The jump cut or the staccato-like editing applied as an experiment by Novelle vague was used as a way to bring adrenaline to the shooting scenes in “Bonnie and Clyde”. Subtly, the American filmmakers started to mix all these elements and make them more familiar to a wider audience.

The final scene of the film is the main example of this. The classic climax is there, building tension with every shot, but at the final moment we have over 50 cuts in only a few seconds. Something that could look too experimental for its time was received as the best part of the film. We still have a classic “invisible” montage, but with some subverted moments, enough of them to change American cinema forever.

14. The Wild Bunch (Sam Peckinpah, 1969)

The Wild Bunch

The landmark Revisionist Western held the record for number of cuts until the release of “Natural Born Killers” (Oliver Stone, 1994) and the MTV generation’s influence on editing. Peckinpah wanted to work with new blood for his film, and he found what he wanted in a youngster named Lou Lombardo.

Lombardo came from different cop shows, so he had some experience with shootings. One of his previous experiments included using slow motion intercut with normal speed footage. He showed the result to Peckinpah, and Peckinpah told him to use it extensively on “The Wild Bunch.” This technique later became a trademark of Peckinpah’s films, but the original idea came from his young editor.

The result was amazing. Peckinpah, inspired by the Vietnam War, believed that fiction could have a cathartic effect on the audience, and to expose them directly to the reality of violence would provoke a disgusting feeling. This did not have the intended effect. The audiences were delighted by the stylized violence, and the debate surrounding the impact of excessive and stylized violence rages on today (see the controversy regarding Quentin Tarantino’s “Django Unchained,” for example). But even if Peckinpah’s thesis was false, the film inspired many young filmmakers, including John Woo and Tarantino.

With another suggestion of Lombardo’s, every shooting scene was filmed from several different angles, cameras, and speeds. Later, in the editing room that Peckinpah and Lombardo shared in Mexico, they could choose almost any point of view they wanted. From full shots to close-ups, and from normal speed to super slow motion, this variety of points of view on the same action was completely new at the time, and it gave the feeling of being there, in the middle of the violent frenzy. Sadly for Peckinpah’s thesis, the result was more entertaining than it was disgusting, and his work influenced a new wave of violent cinema.

15. The Godfather (Francis Ford Coppola, 1972)


“The Great Train Robbery” was the first primitive example of parallel editing, but when “The Godfather” came out, the technique reached its main splendor in the classic scene in which Michael Corleone (Al Pacino) baptizes his baby while his thugs are executing every Don in New York. The employment of the technique was not new, and, on a purely formal aspect, doesn’t look very revolutionary. But what “The Godfather” did with this scene was to advance the intellectual aspect, building new concepts and meanings through editing.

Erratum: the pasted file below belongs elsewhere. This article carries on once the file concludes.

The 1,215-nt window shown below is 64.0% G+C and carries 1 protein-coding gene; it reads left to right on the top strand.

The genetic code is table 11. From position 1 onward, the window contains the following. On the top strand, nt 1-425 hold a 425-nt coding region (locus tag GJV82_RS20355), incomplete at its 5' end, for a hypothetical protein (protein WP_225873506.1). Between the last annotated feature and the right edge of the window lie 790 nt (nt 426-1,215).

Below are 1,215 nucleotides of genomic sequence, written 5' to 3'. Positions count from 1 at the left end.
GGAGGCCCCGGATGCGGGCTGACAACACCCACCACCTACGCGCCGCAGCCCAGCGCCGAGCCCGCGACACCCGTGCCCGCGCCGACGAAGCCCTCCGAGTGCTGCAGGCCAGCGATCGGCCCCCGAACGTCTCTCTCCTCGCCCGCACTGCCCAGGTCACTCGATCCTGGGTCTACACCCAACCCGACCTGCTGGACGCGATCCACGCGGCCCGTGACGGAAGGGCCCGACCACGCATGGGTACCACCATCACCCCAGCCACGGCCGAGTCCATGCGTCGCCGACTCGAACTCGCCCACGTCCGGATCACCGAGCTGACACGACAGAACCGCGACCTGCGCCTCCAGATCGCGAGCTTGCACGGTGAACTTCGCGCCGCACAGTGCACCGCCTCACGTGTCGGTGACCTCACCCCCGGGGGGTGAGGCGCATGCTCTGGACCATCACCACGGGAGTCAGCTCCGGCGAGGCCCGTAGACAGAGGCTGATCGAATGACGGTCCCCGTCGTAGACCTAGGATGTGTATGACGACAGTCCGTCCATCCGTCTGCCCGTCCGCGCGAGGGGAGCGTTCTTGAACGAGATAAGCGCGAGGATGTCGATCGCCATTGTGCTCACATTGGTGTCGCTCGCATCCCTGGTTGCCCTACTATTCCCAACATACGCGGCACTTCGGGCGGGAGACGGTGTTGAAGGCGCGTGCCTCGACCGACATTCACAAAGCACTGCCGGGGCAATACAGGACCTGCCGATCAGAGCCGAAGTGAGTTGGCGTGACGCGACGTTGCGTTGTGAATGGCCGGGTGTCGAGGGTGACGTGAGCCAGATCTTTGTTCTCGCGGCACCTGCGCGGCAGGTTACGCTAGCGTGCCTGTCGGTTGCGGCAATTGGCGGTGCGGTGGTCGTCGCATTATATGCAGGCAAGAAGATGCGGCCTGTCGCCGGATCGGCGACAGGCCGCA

Parallel editing is used mostly as a way to build tension, making the audience focus on two different actions at the same time. But in this scene what Coppola is showing us is not just a way to build tension, but to clash two different events that expose Michael Corlone’s character: on the one hand, he is a devoted family man; on the other, he is a ruthless mob boss. He is both of these things simultaneously, and the editing emphasizes this.

The last shot of the film is known as the closing image of Michael Corleone’s new life, but this is implied before by the editing. Michael denounces evil even as he directs a killing spree, and the symbolism of the holy water contrasted with the bloody massacres is deep and beautiful.

16. F for Fake (Orson Welles, 1973)

“F for Fake” could be considered among the most visionary and influential films from an editing aspect, but somehow, history has not given the film its due. It is one of Welles’ most famous films, but it also might be the greatest example of modern editing. Welles predicted “attention-deficit editing” years before it was made commonplace by MTV and in TV commercials, by which time the speed of life had increased the speed of editing. The eye became able to understand more information in less time, and so the cuts started to get bigger, and jumping from one theme to another was necessary to keep audience’s attention.

Long before this became the rule, in “F for Fake” Welles jumps between 6 different narrative lines. He connects one and another through different concepts and ideas, making an intellectual exercise that is nevertheless entertaining for the audience. Welles freezes images in the middle of a dialogue, shows us the editing room, and interrupts different speeches to make the film look like a fluid element. “F for Fake” jumps freely and it doesn’t reveal its structure easily. In a film about trickery, showing us the editing makes a delightful comment about film itself.

17. Raging Bull (Martin Scorsese, 1980)